Sonoma Valley Trail project receives tourist funds
The Sonoma County Board of Supervisors set aside $30,000 for the county Regional Parks Department to use for developing the long planned Sonoma Valley Trail project at their regular – though virtual – Tuesday meeting on April 28. The money was part of $90,000 Tourism Impact Fund dollars recently made available to First District Supervisor Susan Gorin for tourist-related projects in her district.
As envisioned in a 2016 feasibility study, a 13-mile paved trail was picked as the preferred trail alignment to connect the City of Sonoma with Santa Rosa in steps, as funding becomes available.
The Tourism Impact Fund is the second source of revenue designed to mitigate tourism impacts. Along with the Transient Occupancy Tax of 12 percent per night on overnight stays, the Tourism Impact Fund comes from a two percent tax on large hotel revenues, over $375,000 a year.
It was established to address needs of areas within unincorporated Sonoma County that are most impacted by tourism. County supervisors allocate these funds twice a year for safety improvements (e.g. lighted and/or marked cross walks, traffic calming devices), environmental impact mitigation (e.g. removing trash from beaches, waterways, and areas with high tourist traffic), public safety (e.g. fire services), and other tourism impact mitigation activities, such as parking enforcement in heavily trafficked areas.
Funds may be used to support organizations that coordinate community improvements, such as Municipal Advisory Councils. Unused funds in a single fiscal year will be accounted for and available in following years.
A separate presentation to the Board of expected tourist tax revenues over the 2020-2021 fiscal year forecasts a 33 percent drop in both revenue sources, with conditions remaining highly uncertain due to the COVID-19 quarantine and the coming fire season, already being exacerbated by low rainfall and unseasonable high temperatures.
The county has pulled back national tourism advertising campaigns and will instead reach out to Bay Area prospects for overnight visits over the coming year.
The trail todayRegional Parks planner Ken Tam is shepherding the trail through what promises to be a long trek.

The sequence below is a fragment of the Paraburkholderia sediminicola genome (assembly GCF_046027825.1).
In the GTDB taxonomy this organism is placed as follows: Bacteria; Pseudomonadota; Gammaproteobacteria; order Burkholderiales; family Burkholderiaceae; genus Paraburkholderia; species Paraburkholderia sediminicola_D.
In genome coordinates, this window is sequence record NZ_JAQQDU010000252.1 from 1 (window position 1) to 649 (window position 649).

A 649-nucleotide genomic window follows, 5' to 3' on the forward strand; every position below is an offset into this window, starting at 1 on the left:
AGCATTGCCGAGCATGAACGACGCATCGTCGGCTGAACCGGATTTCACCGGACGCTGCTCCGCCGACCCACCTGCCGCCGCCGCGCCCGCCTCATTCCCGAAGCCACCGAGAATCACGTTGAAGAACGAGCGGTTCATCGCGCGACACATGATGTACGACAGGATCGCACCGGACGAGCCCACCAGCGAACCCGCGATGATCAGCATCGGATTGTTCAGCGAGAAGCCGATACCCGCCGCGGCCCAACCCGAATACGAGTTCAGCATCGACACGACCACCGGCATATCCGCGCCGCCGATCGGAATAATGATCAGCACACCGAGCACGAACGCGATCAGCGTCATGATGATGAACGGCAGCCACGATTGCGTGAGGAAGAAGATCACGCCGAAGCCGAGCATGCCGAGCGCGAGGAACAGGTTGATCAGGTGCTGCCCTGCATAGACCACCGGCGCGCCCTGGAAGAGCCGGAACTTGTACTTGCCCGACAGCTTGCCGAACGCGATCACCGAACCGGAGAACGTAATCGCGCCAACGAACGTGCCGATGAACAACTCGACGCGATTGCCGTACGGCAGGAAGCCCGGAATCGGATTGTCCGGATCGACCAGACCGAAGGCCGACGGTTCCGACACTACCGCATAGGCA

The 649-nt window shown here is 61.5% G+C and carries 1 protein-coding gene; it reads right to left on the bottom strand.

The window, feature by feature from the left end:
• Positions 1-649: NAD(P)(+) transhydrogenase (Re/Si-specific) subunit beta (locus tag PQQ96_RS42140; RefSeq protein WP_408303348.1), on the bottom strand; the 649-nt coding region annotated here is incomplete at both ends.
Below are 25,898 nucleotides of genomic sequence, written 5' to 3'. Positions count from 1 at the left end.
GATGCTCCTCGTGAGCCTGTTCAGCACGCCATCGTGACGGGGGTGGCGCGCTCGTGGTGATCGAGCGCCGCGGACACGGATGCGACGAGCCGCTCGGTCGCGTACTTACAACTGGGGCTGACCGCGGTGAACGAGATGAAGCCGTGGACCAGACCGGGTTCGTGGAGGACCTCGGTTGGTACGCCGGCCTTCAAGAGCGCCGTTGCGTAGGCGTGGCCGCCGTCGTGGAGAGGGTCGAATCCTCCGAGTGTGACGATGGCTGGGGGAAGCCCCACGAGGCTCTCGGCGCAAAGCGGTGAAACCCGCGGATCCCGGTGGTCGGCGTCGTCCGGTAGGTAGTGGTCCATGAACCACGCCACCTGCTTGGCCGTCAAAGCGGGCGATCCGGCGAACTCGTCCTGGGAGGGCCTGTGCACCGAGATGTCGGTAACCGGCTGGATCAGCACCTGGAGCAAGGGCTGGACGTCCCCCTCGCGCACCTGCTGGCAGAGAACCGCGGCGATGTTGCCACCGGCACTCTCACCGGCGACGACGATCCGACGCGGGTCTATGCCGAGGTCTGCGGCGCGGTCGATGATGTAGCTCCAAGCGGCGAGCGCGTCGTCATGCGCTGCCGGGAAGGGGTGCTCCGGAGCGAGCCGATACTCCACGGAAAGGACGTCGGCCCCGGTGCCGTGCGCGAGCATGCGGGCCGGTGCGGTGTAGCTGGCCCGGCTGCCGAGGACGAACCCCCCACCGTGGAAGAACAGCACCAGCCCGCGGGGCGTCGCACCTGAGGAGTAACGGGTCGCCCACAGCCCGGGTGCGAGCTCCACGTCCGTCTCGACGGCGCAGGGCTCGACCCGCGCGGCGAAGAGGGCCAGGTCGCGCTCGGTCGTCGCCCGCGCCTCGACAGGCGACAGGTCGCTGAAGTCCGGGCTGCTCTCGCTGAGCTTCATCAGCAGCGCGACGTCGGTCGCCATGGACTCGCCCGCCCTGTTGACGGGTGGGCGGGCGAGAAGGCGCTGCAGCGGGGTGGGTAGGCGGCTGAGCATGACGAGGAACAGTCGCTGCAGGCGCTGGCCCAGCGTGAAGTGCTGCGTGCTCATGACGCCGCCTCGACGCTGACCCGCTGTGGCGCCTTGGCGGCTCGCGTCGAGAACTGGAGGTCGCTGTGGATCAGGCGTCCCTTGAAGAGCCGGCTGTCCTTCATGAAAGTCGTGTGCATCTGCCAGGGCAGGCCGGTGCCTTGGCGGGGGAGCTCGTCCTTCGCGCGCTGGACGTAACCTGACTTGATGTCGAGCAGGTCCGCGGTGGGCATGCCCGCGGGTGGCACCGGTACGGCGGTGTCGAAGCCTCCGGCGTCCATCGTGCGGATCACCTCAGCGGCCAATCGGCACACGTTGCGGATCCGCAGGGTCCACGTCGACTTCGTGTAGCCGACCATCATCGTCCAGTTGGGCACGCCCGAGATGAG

“The first stage of right of way acquisition can be the most delicate, as each individual property owner needs to support the project.” Tam responded to questions in an email. “Addressing the owners’ concerns such as privacy and trespass can take years. Also, we need willing landowners to sell an easement or a strip of land to the county for trail development. Sections of the trail can be located within publicly owned land, utility easements, and road right of way, but there are other trail sections that will require property acquisition. Preliminary design and right of way engineering work will help us to determine the minimum amount of land needed from each property owner.”
For now, the money will be used for preliminary design and right of way engineering for the preliminary job developing the trail between Lawndale Road and Santa Rosa.
“As of today,” Tam said, “The county has secured three irrevocable offers to dedicate easements for trail purposes, one irrevocable offer to dedicate is in progress (as it relates to a use permit application), and is in early discussions with two different property owners for irrevocable offers to dedicate [easements].”
Regional Parks is also working with Caltrans to incorporate trail improvements when possible, as part of any Hwy. 12 improvement work.
Visit the trail website, sonomacounty.ca.gov/Parks/Planning/Sonoma-Valley-Trail/.